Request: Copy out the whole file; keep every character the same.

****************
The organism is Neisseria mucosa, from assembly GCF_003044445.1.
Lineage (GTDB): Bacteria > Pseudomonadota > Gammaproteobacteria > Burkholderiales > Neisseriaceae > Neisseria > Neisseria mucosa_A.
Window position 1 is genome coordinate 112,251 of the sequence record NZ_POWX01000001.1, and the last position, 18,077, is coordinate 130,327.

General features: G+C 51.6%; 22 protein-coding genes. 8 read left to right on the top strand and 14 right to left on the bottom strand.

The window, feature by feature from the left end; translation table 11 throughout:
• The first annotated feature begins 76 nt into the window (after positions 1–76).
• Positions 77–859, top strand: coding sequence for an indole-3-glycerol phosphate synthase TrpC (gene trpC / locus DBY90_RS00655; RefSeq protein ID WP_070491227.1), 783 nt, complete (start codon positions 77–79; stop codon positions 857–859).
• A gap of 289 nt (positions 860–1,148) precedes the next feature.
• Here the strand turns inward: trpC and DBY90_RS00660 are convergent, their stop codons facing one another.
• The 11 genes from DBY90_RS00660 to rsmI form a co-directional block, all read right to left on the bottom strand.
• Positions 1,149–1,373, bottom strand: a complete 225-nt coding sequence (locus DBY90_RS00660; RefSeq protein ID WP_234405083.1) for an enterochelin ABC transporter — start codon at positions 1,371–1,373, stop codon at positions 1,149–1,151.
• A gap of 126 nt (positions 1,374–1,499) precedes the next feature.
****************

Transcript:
The organism is Neisseria mucosa, from assembly GCF_003044445.1.
Lineage (GTDB): Bacteria > Pseudomonadota > Gammaproteobacteria > Burkholderiales > Neisseriaceae > Neisseria > Neisseria mucosa_A.
Window position 1 is genome coordinate 112,251 of the sequence record NZ_POWX01000001.1, and the last position, 18,077, is coordinate 130,327.

General features: G+C 51.6%; 22 protein-coding genes. 8 read left to right on the top strand and 14 right to left on the bottom strand.

The window, feature by feature from the left end; translation table 11 throughout:
• The first annotated feature begins 76 nt into the window (after positions 1–76).
• Positions 77–859, top strand: coding sequence for an indole-3-glycerol phosphate synthase TrpC (gene trpC / locus DBY90_RS00655; RefSeq protein ID WP_070491227.1), 783 nt, complete (start codon positions 77–79; stop codon positions 857–859).
• A gap of 289 nt (positions 860–1,148) precedes the next feature.
• Here the strand turns inward: trpC and DBY90_RS00660 are convergent, their stop codons facing one another.
• The 11 genes from DBY90_RS00660 to rsmI form a co-directional block, all read right to left on the bottom strand.
• Positions 1,149–1,373, bottom strand: a complete 225-nt coding sequence (locus DBY90_RS00660; RefSeq protein ID WP_234405083.1) for an enterochelin ABC transporter — start codon at positions 1,371–1,373, stop codon at positions 1,149–1,151.
• A gap of 126 nt (positions 1,374–1,499) precedes the next feature.